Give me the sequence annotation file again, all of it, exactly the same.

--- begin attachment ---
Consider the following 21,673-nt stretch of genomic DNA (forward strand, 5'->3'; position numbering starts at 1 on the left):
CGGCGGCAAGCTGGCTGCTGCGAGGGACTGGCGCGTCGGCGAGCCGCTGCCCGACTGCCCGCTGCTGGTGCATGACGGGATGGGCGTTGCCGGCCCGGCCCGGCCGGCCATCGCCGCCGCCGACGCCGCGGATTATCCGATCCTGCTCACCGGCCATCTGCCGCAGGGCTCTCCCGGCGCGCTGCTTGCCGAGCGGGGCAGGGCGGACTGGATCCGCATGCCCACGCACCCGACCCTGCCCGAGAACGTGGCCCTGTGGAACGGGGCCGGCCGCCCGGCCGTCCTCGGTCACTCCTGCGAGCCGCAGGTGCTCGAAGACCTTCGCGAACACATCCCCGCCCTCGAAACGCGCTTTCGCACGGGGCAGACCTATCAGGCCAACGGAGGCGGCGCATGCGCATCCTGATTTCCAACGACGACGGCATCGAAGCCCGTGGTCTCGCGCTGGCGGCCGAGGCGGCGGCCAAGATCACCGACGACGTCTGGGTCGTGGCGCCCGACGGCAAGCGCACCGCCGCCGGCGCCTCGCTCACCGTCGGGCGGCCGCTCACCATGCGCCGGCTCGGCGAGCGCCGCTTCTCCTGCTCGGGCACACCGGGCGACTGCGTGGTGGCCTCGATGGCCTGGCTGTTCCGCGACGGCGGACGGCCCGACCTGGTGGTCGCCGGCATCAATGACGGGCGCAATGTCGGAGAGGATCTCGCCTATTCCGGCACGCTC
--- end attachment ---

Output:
Consider the following 21,673-nt stretch of genomic DNA (forward strand, 5'->3'; position numbering starts at 1 on the left):
CGGCGGCAAGCTGGCTGCTGCGAGGGACTGGCGCGTCGGCGAGCCGCTGCCCGACTGCCCGCTGCTGGTGCATGACGGGATGGGCGTTGCCGGCCCGGCCCGGCCGGCCATCGCCGCCGCCGACGCCGCGGATTATCCGATCCTGCTCACCGGCCATCTGCCGCAGGGCTCTCCCGGCGCGCTGCTTGCCGAGCGGGGCAGGGCGGACTGGATCCGCATGCCCACGCACCCGACCCTGCCCGAGAACGTGGCCCTGTGGAACGGGGCCGGCCGCCCGGCCGTCCTCGGTCACTCCTGCGAGCCGCAGGTGCTCGAAGACCTTCGCGAACACATCCCCGCCCTCGAAACGCGCTTTCGCACGGGGCAGACCTATCAGGCCAACGGAGGCGGCGCATGCGCATCCTGATTTCCAACGACGACGGCATCGAAGCCCGTGGTCTCGCGCTGGCGGCCGAGGCGGCGGCCAAGATCACCGACGACGTCTGGGTCGTGGCGCCCGACGGCAAGCGCACCGCCGCCGGCGCCTCGCTCACCGTCGGGCGGCCGCTCACCATGCGCCGGCTCGGCGAGCGCCGCTTCTCCTGCTCGGGCACACCGGGCGACTGCGTGGTGGCCTCGATGGCCTGGCTGTTCCGCGACGGCGGACGGCCCGACCTGGTGGTCGCCGGCATCAATGACGGGCGCAATGTCGGAGAGGATCTCGCCTATTCCGGCACGCTC